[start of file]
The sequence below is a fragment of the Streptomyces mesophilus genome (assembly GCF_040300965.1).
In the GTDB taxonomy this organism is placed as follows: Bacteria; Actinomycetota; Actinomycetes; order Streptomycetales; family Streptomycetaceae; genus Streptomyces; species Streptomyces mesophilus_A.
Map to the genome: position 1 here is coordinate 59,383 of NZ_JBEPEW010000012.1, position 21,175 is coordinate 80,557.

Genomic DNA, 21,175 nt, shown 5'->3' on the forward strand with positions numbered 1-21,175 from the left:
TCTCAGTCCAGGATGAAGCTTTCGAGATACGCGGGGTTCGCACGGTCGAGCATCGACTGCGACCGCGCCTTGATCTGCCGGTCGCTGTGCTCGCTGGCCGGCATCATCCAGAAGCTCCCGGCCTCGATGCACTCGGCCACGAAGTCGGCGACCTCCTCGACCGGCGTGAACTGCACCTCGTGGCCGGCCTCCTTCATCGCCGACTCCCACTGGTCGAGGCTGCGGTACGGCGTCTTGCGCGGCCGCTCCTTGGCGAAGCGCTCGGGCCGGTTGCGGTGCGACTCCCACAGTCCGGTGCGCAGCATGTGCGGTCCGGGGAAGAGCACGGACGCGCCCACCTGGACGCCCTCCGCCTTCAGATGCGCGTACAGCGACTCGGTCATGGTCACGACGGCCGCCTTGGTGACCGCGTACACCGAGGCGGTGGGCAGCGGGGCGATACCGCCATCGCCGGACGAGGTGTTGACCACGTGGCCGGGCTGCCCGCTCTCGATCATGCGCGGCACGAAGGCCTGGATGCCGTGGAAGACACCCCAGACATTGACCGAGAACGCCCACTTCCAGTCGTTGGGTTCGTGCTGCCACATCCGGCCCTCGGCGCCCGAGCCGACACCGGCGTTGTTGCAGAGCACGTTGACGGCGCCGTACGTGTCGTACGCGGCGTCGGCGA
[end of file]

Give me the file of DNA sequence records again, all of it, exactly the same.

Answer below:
The sequence below is a fragment of the Streptomyces mesophilus genome (assembly GCF_040300965.1).
In the GTDB taxonomy this organism is placed as follows: Bacteria; Actinomycetota; Actinomycetes; order Streptomycetales; family Streptomycetaceae; genus Streptomyces; species Streptomyces mesophilus_A.
Map to the genome: position 1 here is coordinate 59,383 of NZ_JBEPEW010000012.1, position 21,175 is coordinate 80,557.

Genomic DNA, 21,175 nt, shown 5'->3' on the forward strand with positions numbered 1-21,175 from the left:
TCTCAGTCCAGGATGAAGCTTTCGAGATACGCGGGGTTCGCACGGTCGAGCATCGACTGCGACCGCGCCTTGATCTGCCGGTCGCTGTGCTCGCTGGCCGGCATCATCCAGAAGCTCCCGGCCTCGATGCACTCGGCCACGAAGTCGGCGACCTCCTCGACCGGCGTGAACTGCACCTCGTGGCCGGCCTCCTTCATCGCCGACTCCCACTGGTCGAGGCTGCGGTACGGCGTCTTGCGCGGCCGCTCCTTGGCGAAGCGCTCGGGCCGGTTGCGGTGCGACTCCCACAGTCCGGTGCGCAGCATGTGCGGTCCGGGGAAGAGCACGGACGCGCCCACCTGGACGCCCTCCGCCTTCAGATGCGCGTACAGCGACTCGGTCATGGTCACGACGGCCGCCTTGGTGACCGCGTACACCGAGGCGGTGGGCAGCGGGGCGATACCGCCATCGCCGGACGAGGTGTTGACCACGTGGCCGGGCTGCCCGCTCTCGATCATGCGCGGCACGAAGGCCTGGATGCCGTGGAAGACACCCCAGACATTGACCGAGAACGCCCACTTCCAGTCGTTGGGTTCGTGCTGCCACATCCGGCCCTCGGCGCCCGAGCCGACACCGGCGTTGTTGCAGAGCACGTTGACGGCGCCGTACGTGTCGTACGCGGCGTCGGCGA